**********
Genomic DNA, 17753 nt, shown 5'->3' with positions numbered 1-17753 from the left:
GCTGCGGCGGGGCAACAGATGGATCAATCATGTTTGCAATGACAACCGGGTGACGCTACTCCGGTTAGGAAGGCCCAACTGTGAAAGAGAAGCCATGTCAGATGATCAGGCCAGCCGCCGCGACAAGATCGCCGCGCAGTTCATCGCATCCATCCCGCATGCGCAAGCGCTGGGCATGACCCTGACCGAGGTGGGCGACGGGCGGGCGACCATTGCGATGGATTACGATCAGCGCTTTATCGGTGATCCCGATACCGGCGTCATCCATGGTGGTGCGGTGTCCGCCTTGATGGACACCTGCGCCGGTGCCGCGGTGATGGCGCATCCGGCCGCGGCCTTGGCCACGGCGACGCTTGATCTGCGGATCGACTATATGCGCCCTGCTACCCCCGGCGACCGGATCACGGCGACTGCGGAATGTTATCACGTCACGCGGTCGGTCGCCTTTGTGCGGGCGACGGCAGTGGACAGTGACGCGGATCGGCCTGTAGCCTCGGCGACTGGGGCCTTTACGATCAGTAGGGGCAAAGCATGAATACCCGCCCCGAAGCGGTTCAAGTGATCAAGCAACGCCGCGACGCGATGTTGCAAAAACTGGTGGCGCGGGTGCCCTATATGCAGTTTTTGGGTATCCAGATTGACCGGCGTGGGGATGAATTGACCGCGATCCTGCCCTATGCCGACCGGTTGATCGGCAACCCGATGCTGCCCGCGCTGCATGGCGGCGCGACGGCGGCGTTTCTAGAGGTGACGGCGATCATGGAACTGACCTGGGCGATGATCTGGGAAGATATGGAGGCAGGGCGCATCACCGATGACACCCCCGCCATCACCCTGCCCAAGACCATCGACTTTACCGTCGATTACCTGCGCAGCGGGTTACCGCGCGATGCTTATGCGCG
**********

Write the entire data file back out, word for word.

Genomic DNA, 17753 nt, shown 5'->3' with positions numbered 1-17753 from the left:
GCTGCGGCGGGGCAACAGATGGATCAATCATGTTTGCAATGACAACCGGGTGACGCTACTCCGGTTAGGAAGGCCCAACTGTGAAAGAGAAGCCATGTCAGATGATCAGGCCAGCCGCCGCGACAAGATCGCCGCGCAGTTCATCGCATCCATCCCGCATGCGCAAGCGCTGGGCATGACCCTGACCGAGGTGGGCGACGGGCGGGCGACCATTGCGATGGATTACGATCAGCGCTTTATCGGTGATCCCGATACCGGCGTCATCCATGGTGGTGCGGTGTCCGCCTTGATGGACACCTGCGCCGGTGCCGCGGTGATGGCGCATCCGGCCGCGGCCTTGGCCACGGCGACGCTTGATCTGCGGATCGACTATATGCGCCCTGCTACCCCCGGCGACCGGATCACGGCGACTGCGGAATGTTATCACGTCACGCGGTCGGTCGCCTTTGTGCGGGCGACGGCAGTGGACAGTGACGCGGATCGGCCTGTAGCCTCGGCGACTGGGGCCTTTACGATCAGTAGGGGCAAAGCATGAATACCCGCCCCGAAGCGGTTCAAGTGATCAAGCAACGCCGCGACGCGATGTTGCAAAAACTGGTGGCGCGGGTGCCCTATATGCAGTTTTTGGGTATCCAGATTGACCGGCGTGGGGATGAATTGACCGCGATCCTGCCCTATGCCGACCGGTTGATCGGCAACCCGATGCTGCCCGCGCTGCATGGCGGCGCGACGGCGGCGTTTCTAGAGGTGACGGCGATCATGGAACTGACCTGGGCGATGATCTGGGAAGATATGGAGGCAGGGCGCATCACCGATGACACCCCCGCCATCACCCTGCCCAAGACCATCGACTTTACCGTCGATTACCTGCGCAGCGGGTTACCGCGCGATGCTTATGCGCG